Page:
Outbreak of Salmonella infections linked to pet turtles

Outbreak of Salmonella infections linked to pet turtles
A multi-state outbreak of Salmonella infections has been linked to contact with pet turtles, according to the Centers for Disease Control and Prevention. (Photo source: CDC.gov)
A multi-state outbreak of Salmonella infections has been linked to contact with pet turtles, according to the Centers for Disease Control and Prevention. (Photo source: CDC.gov)

A multi-state outbreak of Salmonella infections has been linked to contact with pet turtles, according to the Centers for Disease Control and Prevention.

A total of 76 people in 19 states have reported infections of the strain of Salmonella Agbeni linked to turtles, including one case in Mississippi. The CDC reported that the illnesses in question started between March 1, 2017, and Dec. 1, 2017, and have resulted in 30 patients hospitalized and no deaths.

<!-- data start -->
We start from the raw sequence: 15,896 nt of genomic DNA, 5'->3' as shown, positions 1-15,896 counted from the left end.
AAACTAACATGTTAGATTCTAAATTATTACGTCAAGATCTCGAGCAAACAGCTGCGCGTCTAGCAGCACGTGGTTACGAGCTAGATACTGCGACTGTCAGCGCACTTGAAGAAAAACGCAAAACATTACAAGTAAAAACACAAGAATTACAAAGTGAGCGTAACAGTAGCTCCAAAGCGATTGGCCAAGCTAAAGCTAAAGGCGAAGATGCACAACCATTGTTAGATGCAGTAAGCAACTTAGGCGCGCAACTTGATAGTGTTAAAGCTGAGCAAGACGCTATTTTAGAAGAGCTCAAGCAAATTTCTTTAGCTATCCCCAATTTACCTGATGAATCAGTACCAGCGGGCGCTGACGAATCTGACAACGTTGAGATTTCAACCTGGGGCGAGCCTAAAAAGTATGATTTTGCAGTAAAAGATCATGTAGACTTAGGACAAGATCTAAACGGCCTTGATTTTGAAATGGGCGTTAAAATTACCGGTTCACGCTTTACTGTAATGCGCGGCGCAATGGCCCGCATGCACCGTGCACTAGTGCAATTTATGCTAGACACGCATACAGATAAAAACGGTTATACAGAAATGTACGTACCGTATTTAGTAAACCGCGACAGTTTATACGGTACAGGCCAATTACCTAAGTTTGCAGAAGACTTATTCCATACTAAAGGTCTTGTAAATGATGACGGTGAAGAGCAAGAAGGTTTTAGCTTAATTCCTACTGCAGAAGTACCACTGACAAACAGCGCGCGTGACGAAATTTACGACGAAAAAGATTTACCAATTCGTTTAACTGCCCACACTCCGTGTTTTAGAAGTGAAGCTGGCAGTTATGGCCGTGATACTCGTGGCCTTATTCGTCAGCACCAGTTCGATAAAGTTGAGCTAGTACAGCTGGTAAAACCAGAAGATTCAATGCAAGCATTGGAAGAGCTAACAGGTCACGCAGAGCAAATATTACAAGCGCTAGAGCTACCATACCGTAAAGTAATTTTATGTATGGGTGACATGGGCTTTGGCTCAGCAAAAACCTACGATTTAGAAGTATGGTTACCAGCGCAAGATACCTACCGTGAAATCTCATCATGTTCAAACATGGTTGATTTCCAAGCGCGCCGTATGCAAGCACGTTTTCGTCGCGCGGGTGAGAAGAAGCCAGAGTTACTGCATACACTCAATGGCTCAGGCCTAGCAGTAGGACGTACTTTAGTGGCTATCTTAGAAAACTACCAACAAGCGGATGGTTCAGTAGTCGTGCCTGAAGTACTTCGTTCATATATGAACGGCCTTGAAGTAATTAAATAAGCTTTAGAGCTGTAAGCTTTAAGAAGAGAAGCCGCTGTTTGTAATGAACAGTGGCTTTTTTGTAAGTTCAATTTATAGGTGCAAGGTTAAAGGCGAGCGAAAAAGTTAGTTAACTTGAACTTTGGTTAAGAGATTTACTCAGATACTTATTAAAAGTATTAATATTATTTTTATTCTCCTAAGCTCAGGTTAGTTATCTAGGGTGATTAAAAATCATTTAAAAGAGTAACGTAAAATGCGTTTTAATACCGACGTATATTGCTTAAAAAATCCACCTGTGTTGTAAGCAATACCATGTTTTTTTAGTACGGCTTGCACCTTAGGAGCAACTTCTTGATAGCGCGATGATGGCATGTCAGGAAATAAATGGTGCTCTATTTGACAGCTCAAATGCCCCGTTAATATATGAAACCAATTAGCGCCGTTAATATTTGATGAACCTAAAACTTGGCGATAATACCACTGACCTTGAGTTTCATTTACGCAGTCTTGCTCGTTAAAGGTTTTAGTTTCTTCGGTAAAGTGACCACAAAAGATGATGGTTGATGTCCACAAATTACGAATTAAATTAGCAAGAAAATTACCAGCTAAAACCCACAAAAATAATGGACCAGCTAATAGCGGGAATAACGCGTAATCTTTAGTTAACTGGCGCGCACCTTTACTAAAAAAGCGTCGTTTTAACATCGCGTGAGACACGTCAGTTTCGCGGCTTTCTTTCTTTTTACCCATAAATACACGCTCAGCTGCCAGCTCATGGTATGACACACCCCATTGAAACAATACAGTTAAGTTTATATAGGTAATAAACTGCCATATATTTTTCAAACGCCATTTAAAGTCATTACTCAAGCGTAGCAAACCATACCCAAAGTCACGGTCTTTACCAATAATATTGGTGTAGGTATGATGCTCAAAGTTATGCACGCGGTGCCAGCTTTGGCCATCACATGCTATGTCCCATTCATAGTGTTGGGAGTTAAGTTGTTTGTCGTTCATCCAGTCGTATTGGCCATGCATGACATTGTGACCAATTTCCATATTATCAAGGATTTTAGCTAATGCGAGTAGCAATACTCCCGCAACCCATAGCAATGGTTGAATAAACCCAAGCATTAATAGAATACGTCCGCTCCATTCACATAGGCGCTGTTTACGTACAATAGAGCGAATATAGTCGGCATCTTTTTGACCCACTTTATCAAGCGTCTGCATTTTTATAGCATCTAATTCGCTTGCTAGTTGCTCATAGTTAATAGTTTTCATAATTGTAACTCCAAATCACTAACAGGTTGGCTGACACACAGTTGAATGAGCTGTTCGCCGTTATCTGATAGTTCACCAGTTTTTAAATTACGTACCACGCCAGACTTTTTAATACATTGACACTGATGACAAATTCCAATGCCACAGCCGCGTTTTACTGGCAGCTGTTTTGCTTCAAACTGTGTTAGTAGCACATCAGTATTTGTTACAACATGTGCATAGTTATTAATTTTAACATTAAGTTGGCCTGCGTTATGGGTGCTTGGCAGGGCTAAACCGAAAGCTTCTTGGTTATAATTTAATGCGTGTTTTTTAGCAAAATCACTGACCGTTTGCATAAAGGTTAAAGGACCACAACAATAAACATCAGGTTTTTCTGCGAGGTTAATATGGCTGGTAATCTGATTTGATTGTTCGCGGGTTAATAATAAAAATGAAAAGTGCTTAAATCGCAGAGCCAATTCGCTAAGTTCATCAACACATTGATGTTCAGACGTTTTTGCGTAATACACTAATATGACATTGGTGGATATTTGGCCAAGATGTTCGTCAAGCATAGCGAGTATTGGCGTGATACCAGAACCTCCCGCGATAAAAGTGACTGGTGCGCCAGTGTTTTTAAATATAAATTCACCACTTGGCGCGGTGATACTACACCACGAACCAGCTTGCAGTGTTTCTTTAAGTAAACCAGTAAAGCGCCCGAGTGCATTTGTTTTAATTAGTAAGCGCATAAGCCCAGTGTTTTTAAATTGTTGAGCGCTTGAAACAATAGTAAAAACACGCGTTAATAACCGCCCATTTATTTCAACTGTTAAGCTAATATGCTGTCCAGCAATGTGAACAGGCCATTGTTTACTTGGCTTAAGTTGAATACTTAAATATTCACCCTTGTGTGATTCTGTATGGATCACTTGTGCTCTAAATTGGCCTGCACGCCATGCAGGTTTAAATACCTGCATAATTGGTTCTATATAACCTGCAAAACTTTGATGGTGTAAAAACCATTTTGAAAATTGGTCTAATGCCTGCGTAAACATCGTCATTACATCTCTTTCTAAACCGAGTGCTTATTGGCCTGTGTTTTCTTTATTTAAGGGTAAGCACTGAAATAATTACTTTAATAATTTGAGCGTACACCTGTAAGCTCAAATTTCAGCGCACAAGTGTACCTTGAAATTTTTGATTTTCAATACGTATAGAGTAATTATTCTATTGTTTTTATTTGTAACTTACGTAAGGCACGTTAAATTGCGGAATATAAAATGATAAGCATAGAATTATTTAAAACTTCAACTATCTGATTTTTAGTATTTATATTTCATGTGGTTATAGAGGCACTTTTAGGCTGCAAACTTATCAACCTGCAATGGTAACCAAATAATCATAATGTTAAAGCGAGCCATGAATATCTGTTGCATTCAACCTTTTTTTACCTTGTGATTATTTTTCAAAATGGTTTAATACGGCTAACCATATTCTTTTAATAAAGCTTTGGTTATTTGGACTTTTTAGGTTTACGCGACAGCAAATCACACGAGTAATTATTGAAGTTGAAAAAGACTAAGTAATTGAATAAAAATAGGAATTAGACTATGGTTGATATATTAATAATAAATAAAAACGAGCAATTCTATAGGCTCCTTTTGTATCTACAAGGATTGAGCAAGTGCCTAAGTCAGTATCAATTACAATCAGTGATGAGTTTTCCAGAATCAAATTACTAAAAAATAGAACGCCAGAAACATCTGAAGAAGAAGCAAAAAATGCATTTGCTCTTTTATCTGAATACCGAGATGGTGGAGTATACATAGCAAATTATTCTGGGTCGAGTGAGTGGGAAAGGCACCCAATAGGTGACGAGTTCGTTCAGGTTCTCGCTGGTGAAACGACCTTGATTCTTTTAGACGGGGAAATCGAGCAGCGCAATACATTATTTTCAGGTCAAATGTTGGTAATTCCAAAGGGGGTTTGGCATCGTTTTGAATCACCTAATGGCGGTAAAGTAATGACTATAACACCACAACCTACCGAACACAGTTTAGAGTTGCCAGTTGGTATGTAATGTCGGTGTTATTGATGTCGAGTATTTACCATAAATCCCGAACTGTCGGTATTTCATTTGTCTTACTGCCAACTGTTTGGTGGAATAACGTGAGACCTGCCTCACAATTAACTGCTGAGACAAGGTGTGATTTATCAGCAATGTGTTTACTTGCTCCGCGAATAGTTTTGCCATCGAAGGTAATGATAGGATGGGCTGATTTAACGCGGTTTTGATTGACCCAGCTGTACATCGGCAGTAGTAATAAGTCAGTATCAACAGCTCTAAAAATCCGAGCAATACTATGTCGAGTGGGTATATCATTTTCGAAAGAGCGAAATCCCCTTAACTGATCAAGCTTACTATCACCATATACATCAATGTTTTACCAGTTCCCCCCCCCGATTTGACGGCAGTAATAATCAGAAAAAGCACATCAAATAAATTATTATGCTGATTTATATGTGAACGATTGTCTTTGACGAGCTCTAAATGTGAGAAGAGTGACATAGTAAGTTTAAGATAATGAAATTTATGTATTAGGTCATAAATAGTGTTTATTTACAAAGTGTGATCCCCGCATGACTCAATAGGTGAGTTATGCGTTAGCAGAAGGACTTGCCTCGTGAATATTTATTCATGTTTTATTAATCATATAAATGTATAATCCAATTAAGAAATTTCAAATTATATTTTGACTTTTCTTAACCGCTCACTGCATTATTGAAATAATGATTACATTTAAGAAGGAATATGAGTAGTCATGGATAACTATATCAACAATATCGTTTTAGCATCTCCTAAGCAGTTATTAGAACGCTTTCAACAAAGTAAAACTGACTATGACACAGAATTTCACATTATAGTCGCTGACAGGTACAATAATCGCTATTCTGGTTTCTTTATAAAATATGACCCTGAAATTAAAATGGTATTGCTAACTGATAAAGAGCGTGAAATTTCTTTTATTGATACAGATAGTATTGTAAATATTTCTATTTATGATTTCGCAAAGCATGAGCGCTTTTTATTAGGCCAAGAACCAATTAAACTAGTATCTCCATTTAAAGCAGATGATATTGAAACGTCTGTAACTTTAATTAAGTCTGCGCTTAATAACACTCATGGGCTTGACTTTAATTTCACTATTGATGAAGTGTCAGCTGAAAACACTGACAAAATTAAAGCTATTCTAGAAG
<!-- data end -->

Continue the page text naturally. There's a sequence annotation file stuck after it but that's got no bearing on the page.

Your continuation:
Twenty-four of the cases were children younger than 5.

According to epidemiologic and laboratory findings, the outbreak is linked to contact with turtles or their environments, such as water from a turtle's habitat.

The CDC warned people not to buy small turtles as pets or give them as gifts due to their potential for causing salmonella infections:

Since 1975, the U.S. Food and Drug Administration has banned selling and distributing turtles with shells less than four inches long as pets because they are often linked to Salmonella infections, especially in young children.

If you have come in contact with a turtle or its habitat, wash your hands thoroughly with soap and water immediately after contact.

For more information and tips for pet owners, visit CDC.gov.